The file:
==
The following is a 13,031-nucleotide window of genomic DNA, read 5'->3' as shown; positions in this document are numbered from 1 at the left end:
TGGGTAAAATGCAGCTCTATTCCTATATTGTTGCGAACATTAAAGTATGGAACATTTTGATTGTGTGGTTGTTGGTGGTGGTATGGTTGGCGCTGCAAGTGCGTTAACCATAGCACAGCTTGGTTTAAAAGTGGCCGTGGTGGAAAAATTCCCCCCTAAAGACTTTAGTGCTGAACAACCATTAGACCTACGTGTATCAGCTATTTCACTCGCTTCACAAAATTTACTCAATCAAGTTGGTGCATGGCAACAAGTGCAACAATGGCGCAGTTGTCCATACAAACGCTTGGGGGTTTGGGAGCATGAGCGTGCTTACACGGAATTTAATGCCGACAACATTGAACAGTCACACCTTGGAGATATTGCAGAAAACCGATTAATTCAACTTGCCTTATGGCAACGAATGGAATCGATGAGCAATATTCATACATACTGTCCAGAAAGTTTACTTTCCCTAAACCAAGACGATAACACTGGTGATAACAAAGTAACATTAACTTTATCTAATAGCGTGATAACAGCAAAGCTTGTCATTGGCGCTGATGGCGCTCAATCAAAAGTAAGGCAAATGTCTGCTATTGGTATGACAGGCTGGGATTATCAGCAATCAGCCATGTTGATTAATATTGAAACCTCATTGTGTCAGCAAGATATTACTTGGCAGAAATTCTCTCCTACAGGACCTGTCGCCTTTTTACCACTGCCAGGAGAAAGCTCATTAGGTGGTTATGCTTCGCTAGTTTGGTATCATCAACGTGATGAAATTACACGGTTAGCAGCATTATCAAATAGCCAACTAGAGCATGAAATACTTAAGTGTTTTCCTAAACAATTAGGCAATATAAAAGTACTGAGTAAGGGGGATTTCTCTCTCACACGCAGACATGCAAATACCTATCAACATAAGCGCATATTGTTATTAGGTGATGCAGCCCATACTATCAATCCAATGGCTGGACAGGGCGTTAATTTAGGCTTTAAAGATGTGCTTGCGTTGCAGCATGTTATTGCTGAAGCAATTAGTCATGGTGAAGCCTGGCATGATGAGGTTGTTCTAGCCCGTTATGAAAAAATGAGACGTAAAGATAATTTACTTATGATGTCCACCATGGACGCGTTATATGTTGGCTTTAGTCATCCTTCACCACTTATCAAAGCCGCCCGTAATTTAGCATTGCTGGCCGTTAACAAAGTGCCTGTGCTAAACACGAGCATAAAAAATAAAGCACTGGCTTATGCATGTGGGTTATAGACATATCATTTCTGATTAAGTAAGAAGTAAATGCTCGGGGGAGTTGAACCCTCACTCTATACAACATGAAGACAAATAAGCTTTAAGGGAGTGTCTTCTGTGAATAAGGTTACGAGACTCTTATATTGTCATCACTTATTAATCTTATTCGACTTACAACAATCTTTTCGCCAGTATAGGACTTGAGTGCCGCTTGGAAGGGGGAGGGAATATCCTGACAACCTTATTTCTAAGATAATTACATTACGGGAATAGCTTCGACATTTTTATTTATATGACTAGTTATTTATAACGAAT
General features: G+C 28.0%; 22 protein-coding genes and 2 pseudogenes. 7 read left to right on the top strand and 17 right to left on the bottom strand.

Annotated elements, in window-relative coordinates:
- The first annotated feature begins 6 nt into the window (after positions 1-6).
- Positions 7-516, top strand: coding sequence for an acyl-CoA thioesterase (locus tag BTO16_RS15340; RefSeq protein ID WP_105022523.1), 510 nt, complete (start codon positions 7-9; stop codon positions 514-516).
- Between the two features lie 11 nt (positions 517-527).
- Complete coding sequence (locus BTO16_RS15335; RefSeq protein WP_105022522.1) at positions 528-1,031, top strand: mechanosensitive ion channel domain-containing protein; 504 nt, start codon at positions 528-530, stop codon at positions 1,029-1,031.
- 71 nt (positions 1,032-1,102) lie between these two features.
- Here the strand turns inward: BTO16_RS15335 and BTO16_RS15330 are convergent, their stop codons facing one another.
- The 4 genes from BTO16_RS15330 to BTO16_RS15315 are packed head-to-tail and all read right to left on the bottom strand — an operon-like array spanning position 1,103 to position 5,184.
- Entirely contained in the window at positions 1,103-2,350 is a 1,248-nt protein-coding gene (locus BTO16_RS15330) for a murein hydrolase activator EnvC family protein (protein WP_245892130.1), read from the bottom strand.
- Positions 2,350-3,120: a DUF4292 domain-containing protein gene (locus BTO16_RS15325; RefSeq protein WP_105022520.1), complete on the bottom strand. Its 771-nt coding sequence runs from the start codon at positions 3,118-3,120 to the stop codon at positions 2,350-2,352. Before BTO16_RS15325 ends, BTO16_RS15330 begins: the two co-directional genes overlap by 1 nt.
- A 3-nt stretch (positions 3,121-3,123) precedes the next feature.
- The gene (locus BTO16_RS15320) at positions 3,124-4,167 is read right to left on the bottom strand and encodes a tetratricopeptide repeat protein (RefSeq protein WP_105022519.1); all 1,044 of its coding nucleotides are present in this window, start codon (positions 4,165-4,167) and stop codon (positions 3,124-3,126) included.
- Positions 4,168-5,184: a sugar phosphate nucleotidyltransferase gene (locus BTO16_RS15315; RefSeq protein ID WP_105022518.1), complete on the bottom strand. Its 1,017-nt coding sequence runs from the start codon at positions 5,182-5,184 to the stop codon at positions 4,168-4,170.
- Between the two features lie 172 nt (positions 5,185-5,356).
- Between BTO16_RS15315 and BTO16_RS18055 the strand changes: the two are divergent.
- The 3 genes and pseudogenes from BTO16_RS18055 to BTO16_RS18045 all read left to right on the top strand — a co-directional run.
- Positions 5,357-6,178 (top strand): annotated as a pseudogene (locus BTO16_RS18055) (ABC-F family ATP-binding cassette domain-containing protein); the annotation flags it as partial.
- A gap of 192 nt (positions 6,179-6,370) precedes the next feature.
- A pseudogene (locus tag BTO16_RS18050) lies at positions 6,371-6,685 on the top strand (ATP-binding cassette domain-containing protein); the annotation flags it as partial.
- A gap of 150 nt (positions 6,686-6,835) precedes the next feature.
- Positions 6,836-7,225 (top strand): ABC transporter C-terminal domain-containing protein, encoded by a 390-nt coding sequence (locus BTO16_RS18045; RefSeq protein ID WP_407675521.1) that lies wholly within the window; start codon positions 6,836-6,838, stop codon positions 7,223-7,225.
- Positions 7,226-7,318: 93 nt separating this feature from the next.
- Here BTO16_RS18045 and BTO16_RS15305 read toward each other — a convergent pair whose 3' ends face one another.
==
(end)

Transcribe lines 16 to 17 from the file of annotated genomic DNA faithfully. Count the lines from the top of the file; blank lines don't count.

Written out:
- Positions 4,168-5,184: a sugar phosphate nucleotidyltransferase gene (locus BTO16_RS15315; RefSeq protein ID WP_105022518.1), complete on the bottom strand. Its 1,017-nt coding sequence runs from the start codon at positions 5,182-5,184 to the stop codon at positions 4,168-4,170.
- Between the two features lie 172 nt (positions 5,185-5,356).